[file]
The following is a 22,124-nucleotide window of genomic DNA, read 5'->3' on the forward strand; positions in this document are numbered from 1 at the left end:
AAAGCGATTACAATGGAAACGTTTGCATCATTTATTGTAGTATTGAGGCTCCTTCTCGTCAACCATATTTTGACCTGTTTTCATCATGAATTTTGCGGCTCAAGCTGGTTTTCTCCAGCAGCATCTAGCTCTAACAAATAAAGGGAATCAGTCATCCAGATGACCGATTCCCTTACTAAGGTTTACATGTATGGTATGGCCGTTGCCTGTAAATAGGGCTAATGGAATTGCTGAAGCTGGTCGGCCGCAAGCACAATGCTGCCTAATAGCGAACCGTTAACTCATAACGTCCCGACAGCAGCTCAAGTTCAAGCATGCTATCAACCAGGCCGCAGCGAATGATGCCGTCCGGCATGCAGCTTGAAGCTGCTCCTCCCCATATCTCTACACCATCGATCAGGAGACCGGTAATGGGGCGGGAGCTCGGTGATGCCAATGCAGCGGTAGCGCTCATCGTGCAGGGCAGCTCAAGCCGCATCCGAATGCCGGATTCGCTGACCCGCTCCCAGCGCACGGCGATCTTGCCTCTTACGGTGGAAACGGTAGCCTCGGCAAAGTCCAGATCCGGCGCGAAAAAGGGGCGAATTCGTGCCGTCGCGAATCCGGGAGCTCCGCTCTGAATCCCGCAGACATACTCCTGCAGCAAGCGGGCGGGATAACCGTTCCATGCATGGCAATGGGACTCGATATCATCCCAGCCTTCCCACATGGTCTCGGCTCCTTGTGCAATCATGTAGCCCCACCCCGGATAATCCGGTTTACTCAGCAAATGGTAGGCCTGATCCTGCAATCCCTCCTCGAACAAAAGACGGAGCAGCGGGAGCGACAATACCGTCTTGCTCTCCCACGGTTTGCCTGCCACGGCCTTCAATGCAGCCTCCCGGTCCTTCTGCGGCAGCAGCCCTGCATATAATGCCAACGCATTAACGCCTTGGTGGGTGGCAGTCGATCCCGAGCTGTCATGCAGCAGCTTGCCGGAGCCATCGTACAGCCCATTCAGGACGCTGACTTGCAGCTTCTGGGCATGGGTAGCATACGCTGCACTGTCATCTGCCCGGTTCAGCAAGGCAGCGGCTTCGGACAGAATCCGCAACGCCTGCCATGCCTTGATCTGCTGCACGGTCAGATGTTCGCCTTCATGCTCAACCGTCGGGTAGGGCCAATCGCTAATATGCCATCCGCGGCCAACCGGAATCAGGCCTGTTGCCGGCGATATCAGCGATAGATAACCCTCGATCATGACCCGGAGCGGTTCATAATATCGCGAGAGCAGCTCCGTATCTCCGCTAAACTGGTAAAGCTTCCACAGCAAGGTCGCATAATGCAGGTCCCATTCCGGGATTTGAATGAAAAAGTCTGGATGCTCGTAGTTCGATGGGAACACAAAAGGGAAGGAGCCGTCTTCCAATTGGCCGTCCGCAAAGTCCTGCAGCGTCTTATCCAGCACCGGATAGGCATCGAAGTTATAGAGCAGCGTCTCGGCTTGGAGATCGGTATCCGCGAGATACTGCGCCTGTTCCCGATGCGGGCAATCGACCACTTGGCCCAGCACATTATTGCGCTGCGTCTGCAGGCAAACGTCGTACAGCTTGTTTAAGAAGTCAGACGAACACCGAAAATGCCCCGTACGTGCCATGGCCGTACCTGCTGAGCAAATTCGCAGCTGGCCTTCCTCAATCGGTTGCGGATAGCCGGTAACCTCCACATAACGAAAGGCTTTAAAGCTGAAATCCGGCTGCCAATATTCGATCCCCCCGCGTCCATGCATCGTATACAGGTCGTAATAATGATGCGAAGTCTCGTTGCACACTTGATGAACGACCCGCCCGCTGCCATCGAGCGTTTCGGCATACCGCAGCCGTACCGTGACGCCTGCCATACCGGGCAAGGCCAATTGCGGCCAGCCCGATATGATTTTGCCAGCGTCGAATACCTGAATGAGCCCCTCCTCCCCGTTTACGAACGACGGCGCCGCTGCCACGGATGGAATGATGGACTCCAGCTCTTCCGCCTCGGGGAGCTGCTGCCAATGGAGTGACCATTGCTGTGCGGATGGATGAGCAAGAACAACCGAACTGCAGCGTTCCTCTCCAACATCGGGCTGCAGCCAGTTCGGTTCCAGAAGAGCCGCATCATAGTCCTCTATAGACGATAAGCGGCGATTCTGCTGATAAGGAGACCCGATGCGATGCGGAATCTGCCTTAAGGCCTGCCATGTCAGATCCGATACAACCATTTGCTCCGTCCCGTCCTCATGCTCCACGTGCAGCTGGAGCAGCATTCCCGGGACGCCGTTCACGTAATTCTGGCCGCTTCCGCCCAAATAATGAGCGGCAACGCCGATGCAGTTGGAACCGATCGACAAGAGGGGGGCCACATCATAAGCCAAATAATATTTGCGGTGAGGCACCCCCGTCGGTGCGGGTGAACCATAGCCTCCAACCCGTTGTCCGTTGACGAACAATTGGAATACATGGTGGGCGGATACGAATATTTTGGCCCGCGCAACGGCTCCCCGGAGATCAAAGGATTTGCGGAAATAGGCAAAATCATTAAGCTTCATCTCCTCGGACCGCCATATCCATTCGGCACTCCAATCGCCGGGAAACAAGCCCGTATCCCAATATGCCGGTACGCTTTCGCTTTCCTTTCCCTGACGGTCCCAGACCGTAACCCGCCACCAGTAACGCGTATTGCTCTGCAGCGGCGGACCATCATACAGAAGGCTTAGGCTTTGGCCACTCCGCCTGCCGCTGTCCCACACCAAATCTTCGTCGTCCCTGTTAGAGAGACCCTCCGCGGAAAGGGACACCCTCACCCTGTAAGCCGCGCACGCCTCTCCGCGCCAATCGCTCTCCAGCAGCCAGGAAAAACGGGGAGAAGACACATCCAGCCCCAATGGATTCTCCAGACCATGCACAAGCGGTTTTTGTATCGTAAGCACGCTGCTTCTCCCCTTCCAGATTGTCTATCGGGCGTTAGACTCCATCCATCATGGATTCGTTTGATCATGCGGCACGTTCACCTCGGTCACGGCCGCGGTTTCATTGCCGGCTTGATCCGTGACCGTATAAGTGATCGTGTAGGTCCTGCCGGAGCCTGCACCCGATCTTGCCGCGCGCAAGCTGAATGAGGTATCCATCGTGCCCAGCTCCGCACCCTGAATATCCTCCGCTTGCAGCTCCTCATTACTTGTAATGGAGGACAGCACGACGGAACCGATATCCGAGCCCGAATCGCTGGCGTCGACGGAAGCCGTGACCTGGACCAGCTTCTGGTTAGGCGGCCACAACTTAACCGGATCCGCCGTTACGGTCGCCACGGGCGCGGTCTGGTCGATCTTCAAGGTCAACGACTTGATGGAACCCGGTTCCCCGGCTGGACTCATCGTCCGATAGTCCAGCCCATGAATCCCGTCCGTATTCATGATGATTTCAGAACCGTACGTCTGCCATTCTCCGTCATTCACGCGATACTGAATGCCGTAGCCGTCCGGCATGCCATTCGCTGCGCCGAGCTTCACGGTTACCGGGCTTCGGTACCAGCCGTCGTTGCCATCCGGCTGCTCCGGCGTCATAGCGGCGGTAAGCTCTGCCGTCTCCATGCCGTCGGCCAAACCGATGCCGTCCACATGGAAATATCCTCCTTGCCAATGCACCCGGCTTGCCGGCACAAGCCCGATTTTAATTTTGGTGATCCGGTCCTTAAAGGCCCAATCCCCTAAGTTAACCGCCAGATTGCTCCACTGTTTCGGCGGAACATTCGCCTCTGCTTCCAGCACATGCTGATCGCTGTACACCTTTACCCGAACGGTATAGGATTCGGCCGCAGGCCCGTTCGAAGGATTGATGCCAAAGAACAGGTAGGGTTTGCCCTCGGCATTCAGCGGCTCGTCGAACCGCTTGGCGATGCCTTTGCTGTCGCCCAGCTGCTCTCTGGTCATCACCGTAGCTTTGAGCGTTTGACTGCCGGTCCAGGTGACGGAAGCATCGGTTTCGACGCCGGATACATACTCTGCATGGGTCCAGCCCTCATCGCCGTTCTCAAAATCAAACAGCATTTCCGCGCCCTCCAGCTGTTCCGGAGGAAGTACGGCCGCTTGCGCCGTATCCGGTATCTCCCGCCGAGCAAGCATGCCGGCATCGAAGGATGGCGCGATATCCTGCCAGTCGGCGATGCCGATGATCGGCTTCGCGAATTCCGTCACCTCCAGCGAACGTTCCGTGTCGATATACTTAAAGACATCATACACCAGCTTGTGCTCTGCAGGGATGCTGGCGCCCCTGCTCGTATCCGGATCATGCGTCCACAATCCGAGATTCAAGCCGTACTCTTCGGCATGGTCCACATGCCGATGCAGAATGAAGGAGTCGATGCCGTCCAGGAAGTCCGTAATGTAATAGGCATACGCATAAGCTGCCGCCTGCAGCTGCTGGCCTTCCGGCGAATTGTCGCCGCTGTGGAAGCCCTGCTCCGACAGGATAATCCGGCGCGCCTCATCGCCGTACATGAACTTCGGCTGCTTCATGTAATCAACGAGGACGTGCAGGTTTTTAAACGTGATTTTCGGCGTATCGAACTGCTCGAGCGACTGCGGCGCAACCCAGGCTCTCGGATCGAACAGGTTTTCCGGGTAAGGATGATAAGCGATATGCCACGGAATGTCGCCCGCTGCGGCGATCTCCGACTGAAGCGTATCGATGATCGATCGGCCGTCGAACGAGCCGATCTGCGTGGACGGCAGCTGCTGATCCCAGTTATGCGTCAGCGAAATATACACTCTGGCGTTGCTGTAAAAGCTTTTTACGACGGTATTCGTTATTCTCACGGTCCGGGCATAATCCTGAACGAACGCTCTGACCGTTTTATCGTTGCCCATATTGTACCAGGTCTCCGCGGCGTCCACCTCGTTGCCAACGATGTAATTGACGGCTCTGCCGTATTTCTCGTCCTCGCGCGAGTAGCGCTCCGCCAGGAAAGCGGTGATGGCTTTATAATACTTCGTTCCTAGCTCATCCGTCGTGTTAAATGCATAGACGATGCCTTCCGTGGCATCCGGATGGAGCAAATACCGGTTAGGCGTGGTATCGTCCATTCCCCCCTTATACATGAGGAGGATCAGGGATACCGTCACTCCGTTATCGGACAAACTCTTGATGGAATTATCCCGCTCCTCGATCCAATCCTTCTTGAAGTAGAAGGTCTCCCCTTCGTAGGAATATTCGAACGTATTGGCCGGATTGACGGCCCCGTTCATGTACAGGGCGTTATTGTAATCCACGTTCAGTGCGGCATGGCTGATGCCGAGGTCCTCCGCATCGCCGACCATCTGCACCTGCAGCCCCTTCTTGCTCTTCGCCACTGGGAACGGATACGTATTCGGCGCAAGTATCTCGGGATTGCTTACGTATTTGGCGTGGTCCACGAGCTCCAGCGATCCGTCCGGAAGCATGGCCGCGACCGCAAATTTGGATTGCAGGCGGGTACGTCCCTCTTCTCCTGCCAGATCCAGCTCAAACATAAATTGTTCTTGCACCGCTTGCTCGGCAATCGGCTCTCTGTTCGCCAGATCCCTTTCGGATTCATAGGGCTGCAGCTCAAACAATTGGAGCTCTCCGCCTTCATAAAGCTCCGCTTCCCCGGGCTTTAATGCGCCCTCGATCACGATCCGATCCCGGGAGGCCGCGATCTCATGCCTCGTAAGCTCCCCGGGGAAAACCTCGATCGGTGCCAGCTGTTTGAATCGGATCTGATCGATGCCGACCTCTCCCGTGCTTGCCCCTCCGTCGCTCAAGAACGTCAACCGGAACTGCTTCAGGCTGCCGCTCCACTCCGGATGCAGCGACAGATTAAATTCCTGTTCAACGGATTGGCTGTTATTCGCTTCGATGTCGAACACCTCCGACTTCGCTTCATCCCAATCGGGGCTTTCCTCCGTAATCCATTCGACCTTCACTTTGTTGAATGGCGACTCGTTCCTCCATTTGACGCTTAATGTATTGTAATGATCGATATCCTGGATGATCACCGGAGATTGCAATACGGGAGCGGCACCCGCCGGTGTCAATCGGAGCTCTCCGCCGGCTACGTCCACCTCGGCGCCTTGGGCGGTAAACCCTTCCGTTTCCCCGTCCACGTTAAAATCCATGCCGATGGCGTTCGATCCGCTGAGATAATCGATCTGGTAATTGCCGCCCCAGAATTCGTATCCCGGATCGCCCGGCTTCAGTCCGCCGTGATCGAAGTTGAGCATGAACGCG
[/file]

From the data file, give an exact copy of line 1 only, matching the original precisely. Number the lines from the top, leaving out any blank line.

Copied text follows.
The following is a 22,124-nucleotide window of genomic DNA, read 5'->3' on the forward strand; positions in this document are numbered from 1 at the left end: